His latest solo project, Rejoice! Rappers Are Rapping Again!, was released in April and presents eight prime examples of Gab’s rhyming dexterity. Songs like “Bowling Pins,” “The Gentrification Song” and “Freedom Form Flowing” featuring A-F-R-O and R.A. The Rugged Man showcase his intense appreciation for lyricism, and add another chapter to his ever-expanding legacy. [Kyle Eustice]
Daylyt & Wille B — Let There B Lyt
If you only know Daylyt for his costumed battle rap antics, then you haven’t been paying attention lately (and you also proved his point that gimmicks work). For the past year or so, Daylyt has stayed away from outdoing his wildest stunts, instead focusing on his unique brand of densely layered free-association lyricism.
There’s no better example of this than his nine-track project with TDE producer Willie B, who provides a solid soundtrack for Daylyt to shine. “First Breath” is a good place to start to see what they’re bringing to the table, and Day’s upcoming KOTD battle against Mickey Factz should only bring more attention to the more musical lane he’s been carving out for himself. [Chris Mitchell]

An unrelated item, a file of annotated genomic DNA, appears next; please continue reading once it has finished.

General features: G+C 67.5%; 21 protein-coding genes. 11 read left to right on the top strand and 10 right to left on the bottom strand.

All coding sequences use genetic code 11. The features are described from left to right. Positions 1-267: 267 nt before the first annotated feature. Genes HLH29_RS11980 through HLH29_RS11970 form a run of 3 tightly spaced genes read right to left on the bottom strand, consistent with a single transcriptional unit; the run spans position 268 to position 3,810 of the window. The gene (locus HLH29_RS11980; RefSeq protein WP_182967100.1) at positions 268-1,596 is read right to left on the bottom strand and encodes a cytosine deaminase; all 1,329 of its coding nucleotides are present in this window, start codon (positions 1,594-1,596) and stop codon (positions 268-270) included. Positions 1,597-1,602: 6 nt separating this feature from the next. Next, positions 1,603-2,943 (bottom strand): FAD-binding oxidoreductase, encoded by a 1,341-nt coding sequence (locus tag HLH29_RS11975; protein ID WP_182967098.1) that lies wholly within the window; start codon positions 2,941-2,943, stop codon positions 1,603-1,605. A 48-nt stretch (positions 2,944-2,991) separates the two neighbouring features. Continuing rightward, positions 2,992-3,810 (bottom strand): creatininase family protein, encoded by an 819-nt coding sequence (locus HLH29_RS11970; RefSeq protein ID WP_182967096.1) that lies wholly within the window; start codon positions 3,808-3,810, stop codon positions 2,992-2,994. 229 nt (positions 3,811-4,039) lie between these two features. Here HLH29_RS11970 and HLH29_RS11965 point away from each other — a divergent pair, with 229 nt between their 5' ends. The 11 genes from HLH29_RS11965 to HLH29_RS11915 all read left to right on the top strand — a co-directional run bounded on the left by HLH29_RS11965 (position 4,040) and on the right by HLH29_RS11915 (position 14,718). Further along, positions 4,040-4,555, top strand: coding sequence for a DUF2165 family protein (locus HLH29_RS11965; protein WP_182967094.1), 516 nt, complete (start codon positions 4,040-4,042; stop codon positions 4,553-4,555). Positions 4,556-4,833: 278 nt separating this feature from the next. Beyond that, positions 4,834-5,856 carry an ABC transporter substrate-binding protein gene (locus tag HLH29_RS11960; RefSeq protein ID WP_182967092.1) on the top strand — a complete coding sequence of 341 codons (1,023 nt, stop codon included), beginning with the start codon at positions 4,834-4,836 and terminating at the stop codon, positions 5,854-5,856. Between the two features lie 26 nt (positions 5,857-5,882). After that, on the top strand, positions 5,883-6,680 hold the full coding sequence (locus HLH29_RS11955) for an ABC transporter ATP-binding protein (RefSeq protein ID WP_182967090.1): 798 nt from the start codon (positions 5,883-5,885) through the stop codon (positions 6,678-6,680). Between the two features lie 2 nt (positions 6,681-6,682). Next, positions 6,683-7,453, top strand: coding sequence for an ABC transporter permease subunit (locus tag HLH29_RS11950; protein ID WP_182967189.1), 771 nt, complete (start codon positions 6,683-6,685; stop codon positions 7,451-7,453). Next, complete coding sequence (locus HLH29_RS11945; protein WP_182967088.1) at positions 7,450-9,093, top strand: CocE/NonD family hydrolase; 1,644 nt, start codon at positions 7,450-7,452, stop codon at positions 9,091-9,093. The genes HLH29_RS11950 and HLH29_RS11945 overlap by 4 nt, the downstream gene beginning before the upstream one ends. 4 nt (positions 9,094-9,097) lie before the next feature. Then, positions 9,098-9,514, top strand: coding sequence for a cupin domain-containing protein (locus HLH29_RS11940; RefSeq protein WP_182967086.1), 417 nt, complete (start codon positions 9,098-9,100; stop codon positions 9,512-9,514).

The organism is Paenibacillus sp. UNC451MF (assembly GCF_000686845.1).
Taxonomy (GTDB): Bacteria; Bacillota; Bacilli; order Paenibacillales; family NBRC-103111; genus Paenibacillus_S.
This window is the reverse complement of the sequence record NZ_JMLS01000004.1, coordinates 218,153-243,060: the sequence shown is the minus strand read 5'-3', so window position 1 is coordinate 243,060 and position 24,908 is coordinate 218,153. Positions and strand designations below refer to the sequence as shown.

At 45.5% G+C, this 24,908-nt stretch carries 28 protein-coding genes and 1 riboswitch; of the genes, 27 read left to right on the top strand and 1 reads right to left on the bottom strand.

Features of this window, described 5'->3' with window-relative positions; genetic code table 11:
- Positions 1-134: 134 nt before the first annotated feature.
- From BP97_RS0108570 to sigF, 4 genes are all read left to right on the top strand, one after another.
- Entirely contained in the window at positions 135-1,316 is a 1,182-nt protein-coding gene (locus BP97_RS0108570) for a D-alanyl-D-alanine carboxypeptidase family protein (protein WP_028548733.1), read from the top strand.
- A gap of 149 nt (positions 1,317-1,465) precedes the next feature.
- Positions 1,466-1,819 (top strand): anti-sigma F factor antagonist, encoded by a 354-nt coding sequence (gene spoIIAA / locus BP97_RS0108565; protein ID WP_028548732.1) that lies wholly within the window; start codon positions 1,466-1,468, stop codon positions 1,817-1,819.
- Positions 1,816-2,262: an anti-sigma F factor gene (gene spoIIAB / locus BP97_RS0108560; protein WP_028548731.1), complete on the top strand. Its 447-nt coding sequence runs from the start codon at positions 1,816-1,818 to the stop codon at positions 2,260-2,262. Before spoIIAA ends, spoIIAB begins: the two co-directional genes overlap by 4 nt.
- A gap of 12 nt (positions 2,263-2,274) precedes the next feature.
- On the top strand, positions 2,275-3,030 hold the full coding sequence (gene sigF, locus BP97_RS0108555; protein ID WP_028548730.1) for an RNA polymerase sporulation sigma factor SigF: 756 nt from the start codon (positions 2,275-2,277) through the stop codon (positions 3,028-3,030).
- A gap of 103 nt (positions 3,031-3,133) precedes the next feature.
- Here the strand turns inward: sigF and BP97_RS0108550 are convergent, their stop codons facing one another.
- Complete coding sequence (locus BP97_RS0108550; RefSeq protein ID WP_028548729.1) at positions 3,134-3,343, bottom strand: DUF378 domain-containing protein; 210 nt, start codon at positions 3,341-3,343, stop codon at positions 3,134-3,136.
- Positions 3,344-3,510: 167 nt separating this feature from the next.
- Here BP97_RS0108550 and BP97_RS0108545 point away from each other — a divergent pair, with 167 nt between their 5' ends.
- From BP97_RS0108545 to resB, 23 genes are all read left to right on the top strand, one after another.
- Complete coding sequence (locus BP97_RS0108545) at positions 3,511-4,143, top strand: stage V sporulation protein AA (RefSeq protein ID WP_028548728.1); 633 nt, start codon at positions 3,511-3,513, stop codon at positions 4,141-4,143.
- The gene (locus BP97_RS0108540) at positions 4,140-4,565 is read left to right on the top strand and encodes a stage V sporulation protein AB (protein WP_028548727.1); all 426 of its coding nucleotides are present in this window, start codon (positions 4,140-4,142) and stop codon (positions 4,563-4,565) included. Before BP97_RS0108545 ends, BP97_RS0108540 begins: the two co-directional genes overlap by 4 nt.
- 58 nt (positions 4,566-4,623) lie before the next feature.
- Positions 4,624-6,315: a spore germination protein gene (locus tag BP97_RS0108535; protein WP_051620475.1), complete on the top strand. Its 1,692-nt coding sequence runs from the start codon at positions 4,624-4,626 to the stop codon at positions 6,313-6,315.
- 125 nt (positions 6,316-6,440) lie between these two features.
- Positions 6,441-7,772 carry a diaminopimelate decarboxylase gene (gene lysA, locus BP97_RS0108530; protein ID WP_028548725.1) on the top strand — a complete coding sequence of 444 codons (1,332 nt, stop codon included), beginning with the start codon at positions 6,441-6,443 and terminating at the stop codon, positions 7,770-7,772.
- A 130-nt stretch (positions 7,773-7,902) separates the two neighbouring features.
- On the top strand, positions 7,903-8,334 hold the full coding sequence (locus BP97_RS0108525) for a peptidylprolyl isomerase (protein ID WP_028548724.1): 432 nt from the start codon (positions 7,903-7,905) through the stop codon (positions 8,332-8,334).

Your Old Droog — Packs
Your Old Droog is one of those highly regarded MCs currently bubbling in the New York underground scene that just hasn’t been able to make that leap into the mainstream — although that seems to suit him just fine. Packs, which serves as Droog’s second official studio LP, is a worthy follow-up to his self-titled debut.
Filled with storytelling (“G.K.A.C.”), perspective (“White Rappers [A Good Guest]”), and some straight-up bully raps (“Rapman”), the album is a treat for heads searching for a slice of realness. Who’s he referencing on the third verse of “You Can Do It! (Give Up),” though? [Riley Wallace]